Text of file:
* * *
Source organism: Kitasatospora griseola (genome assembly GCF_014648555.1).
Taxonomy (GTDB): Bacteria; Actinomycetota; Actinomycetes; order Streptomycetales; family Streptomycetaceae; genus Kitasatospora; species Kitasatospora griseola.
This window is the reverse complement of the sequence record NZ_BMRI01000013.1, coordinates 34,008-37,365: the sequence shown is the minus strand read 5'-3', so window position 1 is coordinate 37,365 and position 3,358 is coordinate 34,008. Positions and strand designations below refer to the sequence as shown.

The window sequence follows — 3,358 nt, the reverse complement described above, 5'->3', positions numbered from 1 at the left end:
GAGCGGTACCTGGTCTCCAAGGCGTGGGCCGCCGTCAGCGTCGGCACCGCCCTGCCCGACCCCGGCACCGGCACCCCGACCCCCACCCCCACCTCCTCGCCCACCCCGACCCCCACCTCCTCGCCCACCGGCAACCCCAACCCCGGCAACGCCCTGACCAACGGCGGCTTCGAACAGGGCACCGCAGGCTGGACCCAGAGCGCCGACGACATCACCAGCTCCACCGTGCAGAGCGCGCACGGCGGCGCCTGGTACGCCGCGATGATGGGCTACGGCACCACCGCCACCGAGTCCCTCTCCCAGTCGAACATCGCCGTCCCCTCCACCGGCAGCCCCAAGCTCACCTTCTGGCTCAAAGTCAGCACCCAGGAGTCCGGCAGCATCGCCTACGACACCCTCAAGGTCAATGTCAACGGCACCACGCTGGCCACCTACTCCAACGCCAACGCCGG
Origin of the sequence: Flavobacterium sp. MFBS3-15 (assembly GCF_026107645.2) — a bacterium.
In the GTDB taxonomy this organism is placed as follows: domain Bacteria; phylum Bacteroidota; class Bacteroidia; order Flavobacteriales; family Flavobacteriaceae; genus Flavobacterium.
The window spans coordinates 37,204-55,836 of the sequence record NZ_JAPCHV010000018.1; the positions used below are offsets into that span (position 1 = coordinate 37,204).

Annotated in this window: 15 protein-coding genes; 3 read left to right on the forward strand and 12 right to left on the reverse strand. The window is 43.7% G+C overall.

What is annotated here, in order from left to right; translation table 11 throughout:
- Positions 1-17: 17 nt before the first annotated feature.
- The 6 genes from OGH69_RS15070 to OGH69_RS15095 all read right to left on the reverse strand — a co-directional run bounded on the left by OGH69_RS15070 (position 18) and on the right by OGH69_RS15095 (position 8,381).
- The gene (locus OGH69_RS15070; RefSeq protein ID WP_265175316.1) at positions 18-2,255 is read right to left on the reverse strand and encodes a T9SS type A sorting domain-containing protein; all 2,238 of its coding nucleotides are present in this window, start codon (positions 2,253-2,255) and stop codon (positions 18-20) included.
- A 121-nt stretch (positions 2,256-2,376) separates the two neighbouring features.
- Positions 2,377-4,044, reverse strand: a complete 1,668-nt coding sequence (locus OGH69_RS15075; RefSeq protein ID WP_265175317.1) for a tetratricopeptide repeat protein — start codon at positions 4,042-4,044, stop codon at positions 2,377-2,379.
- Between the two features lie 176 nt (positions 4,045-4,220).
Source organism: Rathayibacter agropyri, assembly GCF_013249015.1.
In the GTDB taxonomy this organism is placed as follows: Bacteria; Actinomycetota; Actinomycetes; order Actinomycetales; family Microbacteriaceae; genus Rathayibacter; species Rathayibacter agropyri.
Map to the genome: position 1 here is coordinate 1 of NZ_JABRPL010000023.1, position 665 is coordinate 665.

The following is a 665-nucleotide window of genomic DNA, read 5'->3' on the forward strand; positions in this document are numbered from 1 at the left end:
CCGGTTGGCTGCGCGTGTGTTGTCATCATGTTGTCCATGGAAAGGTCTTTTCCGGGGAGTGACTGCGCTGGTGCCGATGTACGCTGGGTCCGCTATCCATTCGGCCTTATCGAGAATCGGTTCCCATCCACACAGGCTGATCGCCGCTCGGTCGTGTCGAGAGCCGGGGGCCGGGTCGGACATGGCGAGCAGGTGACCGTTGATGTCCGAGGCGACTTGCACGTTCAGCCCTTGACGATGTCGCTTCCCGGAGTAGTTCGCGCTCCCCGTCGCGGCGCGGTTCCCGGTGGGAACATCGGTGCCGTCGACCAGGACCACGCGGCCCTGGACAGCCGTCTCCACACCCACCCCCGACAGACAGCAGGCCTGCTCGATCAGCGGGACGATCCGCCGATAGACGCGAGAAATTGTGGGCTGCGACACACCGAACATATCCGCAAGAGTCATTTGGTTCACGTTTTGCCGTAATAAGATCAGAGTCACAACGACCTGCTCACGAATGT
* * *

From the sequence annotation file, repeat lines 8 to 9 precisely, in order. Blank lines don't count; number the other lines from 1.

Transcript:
The window spans coordinates 37,204-55,836 of the sequence record NZ_JAPCHV010000018.1; the positions used below are offsets into that span (position 1 = coordinate 37,204).

Annotated in this window: 15 protein-coding genes; 3 read left to right on the forward strand and 12 right to left on the reverse strand. The window is 43.7% G+C overall.